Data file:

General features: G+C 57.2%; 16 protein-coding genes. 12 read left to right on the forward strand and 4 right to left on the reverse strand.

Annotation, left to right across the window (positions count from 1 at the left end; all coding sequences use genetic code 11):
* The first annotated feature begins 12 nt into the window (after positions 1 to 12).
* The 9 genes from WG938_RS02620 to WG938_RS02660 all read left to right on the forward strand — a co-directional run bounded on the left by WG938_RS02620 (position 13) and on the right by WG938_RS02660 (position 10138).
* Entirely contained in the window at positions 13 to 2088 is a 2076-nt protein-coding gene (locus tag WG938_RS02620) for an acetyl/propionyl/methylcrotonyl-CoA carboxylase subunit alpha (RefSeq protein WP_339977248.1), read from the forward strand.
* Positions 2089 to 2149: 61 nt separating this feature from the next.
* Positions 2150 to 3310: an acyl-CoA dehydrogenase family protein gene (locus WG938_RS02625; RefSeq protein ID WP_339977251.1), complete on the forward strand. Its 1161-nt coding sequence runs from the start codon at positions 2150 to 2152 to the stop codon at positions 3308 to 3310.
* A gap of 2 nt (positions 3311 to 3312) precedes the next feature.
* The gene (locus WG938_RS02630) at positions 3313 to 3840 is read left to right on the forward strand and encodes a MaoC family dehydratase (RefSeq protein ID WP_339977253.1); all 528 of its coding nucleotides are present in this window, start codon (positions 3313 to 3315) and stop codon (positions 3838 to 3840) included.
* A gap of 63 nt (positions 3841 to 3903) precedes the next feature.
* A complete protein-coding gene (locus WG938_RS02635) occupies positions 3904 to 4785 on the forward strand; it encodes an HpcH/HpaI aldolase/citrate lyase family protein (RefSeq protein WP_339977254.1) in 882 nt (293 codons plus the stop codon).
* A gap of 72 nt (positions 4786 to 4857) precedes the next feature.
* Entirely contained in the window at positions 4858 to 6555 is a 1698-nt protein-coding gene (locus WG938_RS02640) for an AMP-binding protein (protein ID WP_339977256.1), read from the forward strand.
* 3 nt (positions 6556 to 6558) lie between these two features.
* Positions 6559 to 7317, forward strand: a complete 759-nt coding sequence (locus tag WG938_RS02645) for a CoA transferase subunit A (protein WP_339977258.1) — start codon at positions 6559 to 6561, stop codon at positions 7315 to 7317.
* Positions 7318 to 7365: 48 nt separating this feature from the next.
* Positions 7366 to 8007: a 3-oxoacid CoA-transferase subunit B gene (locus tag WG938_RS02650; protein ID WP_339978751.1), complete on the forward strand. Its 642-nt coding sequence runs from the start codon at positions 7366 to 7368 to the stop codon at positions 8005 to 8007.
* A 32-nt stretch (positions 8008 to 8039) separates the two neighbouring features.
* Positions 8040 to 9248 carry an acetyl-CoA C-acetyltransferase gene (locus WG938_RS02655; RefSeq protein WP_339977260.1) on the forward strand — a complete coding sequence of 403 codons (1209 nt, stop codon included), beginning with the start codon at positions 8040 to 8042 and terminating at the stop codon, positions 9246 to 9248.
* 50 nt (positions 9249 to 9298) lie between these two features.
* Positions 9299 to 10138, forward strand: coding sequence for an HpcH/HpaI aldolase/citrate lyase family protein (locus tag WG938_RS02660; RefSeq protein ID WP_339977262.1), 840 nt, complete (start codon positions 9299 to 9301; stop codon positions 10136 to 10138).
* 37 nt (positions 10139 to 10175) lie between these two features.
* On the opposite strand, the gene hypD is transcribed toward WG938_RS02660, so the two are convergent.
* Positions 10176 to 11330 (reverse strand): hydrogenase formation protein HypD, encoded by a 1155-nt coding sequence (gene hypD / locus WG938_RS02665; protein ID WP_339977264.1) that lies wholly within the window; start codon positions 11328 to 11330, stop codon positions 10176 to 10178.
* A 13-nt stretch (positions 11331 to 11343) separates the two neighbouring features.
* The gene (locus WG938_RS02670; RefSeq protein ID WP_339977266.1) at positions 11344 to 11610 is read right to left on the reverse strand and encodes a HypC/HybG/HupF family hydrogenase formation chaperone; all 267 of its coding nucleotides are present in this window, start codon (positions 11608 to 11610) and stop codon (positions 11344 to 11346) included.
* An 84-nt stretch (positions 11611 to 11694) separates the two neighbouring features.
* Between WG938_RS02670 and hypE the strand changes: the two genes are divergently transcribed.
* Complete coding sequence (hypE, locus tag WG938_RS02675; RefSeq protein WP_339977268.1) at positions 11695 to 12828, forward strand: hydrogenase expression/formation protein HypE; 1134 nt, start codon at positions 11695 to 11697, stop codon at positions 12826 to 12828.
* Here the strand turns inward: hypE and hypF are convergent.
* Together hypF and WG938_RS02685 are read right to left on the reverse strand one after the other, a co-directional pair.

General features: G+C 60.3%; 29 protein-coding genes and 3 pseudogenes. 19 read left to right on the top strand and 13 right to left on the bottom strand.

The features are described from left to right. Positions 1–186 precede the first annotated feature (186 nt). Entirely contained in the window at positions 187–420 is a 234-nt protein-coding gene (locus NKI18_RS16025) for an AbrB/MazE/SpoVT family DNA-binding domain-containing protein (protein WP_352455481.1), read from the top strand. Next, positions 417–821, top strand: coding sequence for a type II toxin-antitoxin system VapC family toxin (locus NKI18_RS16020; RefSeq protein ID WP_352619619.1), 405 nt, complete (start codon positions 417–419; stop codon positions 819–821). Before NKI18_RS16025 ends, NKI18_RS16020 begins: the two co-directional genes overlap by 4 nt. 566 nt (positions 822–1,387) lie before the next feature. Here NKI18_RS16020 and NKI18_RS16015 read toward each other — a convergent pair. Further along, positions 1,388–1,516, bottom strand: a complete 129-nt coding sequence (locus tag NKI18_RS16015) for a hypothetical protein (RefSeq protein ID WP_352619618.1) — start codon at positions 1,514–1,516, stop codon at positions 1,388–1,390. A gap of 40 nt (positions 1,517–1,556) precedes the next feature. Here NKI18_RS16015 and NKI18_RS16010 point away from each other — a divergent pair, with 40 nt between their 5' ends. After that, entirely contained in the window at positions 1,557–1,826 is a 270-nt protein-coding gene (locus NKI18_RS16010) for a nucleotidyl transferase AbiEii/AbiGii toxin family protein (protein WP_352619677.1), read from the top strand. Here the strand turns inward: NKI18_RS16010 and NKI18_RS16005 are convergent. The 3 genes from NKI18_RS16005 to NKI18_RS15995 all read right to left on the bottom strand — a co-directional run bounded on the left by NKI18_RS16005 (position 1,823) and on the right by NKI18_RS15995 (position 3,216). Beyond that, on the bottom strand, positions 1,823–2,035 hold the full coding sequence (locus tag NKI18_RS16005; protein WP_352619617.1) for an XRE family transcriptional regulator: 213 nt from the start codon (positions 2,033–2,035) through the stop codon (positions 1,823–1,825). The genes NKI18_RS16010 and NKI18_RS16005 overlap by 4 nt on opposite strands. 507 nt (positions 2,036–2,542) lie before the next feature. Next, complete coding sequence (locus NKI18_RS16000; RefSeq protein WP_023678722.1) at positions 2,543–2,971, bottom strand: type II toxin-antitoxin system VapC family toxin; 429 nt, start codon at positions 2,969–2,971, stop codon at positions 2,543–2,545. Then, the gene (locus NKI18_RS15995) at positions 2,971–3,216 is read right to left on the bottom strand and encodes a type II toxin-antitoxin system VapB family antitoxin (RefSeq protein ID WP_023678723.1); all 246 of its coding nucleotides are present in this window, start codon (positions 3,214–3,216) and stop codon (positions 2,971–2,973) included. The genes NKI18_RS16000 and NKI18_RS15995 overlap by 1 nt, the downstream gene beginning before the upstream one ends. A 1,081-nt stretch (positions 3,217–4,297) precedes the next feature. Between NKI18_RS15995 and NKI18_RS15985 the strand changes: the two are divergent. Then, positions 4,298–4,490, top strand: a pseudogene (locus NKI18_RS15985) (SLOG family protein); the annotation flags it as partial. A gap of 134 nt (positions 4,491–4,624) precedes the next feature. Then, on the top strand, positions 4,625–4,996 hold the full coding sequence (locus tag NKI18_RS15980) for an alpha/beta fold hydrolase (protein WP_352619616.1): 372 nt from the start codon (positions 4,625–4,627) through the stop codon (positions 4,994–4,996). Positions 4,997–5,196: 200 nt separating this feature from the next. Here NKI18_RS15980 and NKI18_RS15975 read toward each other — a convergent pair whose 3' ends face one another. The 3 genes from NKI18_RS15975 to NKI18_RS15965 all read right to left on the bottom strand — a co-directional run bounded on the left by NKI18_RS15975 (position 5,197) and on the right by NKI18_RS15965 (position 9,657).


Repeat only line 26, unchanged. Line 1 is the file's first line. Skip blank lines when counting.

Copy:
* The gene (locus WG938_RS02670; RefSeq protein ID WP_339977266.1) at positions 11344 to 11610 is read right to left on the reverse strand and encodes a HypC/HybG/HupF family hydrogenase formation chaperone; all 267 of its coding nucleotides are present in this window, start codon (positions 11608 to 11610) and stop codon (positions 11344 to 11346) included.